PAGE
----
Faith and Philosophy Take Center Stage in Iowa

Lucas Morel

December 1, 1999

In case you missed it, philosophers were invited on stage at the Republican Debate in Iowa, and the aftershocks still rumble through the political landscape.

No, I’m not referring to the six candidates vying for the GOP nomination for president, though their comments during the 90-minute debate offered much for voters to ponder. I am referring to their response to a simple question: “What political philosopher or thinker do you most identify with and why?”

Not a bad question. True, they are all conservatives and could be expected to position Lincoln and Reagan as the philosophical bookends for their presidential gamebooks. Still, their answers gave insight into their character and politics. One answer in particular created a buzz for its implications for the rest of the campaign. Let’s review.

Steve Forbes began by knocking President Clinton and today’s candidate-to-beat George W. Bush: “Well, I won’t say I’m reading a book by a philosopher and I’m not reading a book on Dean Acheson.” While Iowans needed little reminding of Bush’s reading habits, Forbes’s more veiled reference was to then-candidate Bill Clinton’s admiration for The Meditations of Marcus Aurelius back in 1992.

While it’s doubtful Clinton wore a “What Would Marcus Do?” bracelet during his presidency, Forbes invoked enlightenment philosopher John Locke as his oracle. With Thomas Jefferson (whom Forbes also mentioned) channeling Locke while writing the Declaration of Independence, Forbes couldn’t get more conservative than that.

After Forbes stole this page from Alan Keyes’s play book, Keyes appealed to not one but all of “the founders of this country.”
He then connected thought to action by extolling their creation of a constitution that had “preserved our liberty now for over 200 years.”
This original Constitution omitted an income tax, which suits Keyes better than a system that makes citizens rely on “nice politicians like Mr. Bush or bad politicians like Bill Clinton to decide how much of their own money they should keep.” (Bush welcomed the compliment.) Connecting his own thought to action, Keyes would abolish today’s confiscatory income tax and reinstate the Founder’s preference for an excise or sales tax.

Then all eyes turned to Bush, who answered: “Christ, because he changed my heart.” Prompted to elaborate on how Jesus changed his heart, Bush decided it wasn’t that kind of tent meeting: “Well, if they don’t know, it’s going to be hard to explain.” After repeating his original statement, he chose not to explain how the wisdom of Christ shapes his life or politics.

A missed opportunity, tactical retreat, or outright blunder? Pundits across the political spectrum, from Maureen O’Dowd to Bill Kristol, criticized Bush for inviting Jesus to the debate. This Christmas, presidential debates should offer no room at the inn for discussing the impact of personal faith on public life.

But Bush’s reference to Jesus Christ was no breach of political propriety, just a bungled attempt to acknowledge the impact of a world-historical figure on his mind and character. If Jesus Christ is the savior of the world, it would be more surprising if faith did not influence one’s personal and public life. The real question is, in what ways can religion legitimately inform one’s public actions, especially within a pluralistic society?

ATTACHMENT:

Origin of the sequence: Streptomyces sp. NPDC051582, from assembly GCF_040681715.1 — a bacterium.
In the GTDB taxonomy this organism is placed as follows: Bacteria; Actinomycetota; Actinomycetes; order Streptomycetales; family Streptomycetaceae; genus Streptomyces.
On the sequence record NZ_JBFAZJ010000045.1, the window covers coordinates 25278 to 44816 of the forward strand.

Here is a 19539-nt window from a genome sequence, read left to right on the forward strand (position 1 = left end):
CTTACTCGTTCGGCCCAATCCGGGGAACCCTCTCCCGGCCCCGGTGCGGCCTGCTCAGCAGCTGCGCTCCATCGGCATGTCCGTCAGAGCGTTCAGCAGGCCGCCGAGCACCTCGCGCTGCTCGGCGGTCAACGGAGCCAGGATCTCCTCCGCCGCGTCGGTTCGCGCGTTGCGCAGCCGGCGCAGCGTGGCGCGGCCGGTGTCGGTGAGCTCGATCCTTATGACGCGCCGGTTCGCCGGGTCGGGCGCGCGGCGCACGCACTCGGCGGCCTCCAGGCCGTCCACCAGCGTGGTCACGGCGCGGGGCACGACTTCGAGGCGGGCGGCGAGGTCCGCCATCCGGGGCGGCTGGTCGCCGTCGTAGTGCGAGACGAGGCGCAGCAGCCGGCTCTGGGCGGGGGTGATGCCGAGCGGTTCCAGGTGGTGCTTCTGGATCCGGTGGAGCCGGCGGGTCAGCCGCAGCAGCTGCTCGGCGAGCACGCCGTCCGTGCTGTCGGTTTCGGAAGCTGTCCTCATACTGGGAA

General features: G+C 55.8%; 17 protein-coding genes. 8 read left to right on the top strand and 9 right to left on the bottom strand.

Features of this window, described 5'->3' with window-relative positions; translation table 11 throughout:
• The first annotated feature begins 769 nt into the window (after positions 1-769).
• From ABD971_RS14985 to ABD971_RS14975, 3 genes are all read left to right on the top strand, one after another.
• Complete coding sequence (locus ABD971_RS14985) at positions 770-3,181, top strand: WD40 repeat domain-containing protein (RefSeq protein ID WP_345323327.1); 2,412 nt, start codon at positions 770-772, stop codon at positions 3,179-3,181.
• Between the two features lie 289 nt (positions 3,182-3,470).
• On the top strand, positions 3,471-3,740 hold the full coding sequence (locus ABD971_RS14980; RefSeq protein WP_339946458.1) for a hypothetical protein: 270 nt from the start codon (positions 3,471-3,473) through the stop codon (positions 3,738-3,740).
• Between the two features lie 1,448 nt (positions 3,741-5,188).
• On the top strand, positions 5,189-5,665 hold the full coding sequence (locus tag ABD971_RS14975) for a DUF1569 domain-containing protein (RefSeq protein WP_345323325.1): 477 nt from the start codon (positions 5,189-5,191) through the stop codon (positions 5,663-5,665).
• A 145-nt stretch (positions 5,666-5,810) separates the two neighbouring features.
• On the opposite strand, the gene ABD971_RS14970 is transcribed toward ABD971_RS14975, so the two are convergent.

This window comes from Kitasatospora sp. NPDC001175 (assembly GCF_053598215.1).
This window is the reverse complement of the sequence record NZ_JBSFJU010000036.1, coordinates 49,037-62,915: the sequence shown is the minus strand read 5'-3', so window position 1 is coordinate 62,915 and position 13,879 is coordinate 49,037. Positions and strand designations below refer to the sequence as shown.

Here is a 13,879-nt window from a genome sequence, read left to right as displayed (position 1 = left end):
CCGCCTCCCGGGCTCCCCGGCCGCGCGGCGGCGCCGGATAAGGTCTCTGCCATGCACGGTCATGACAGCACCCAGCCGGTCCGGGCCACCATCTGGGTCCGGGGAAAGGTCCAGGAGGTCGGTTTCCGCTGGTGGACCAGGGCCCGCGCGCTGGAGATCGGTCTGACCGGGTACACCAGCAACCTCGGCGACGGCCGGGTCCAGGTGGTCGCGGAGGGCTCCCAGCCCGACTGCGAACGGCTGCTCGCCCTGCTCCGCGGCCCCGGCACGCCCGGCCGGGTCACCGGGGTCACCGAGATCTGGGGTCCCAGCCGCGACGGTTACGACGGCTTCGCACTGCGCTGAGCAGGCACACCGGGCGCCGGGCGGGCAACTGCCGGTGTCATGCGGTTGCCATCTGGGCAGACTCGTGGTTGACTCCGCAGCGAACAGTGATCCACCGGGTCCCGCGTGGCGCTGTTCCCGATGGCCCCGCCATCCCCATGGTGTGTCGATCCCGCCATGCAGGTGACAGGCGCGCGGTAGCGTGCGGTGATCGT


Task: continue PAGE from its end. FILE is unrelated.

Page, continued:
After Bush’s stumble into the thicket of religion and politics, only Senator John McCain refused to mention his faith. Senator Orrin Hatch and Gary Bauer both testified to their Christianity, but Hatch quickly added Lincoln and Reagan for good measure. No stretch there. (Bauer saved Lincoln and Reagan for his closing remarks.) McCain paid deference to the American Founders, but chose Theodore Roosevelt as his “role model and hero.” A maverick (read: not always conservative) Republican as McCain’s standard-bearer? What a surprise! At least TR is a credible symbol of the kind of domestic and international leadership McCain wants to exercise as president.

Bauer quoted a Gospel passage about helping the needy as both a Christ-affirming act and unifying principle for America’s diverse community, which includes the unborn child.
He then cited Jesus as the only person “who through his life, his death, and his resurrection has changed the world for millions, billions, countless people.” Closing
with, “If America is in trouble in the next century, it will be because we forgot what he [Jesus] taught us,” Bauer rushed in where Bush feared to tread-and didn’t sound half bad.

Which is why the press picked on Bush. They saw his brief, religious testimony as yet another example of his refusal to expound on a prepared script. Here they are onto something. Republicans should be concerned about Bush’s penchant for delivering the “right” conservative answers without explaining why they are right. Americans deserve an explanation if he’s to become the next president.

This we know for sure: Emperor Marcus Aurelius (121-180) was no fan of Jesus Christ.

Lucas Morel teaches politics at Washington and Lee University and is an adjunct fellow at the Ashbrook Center for Public Affairs at Ashland University.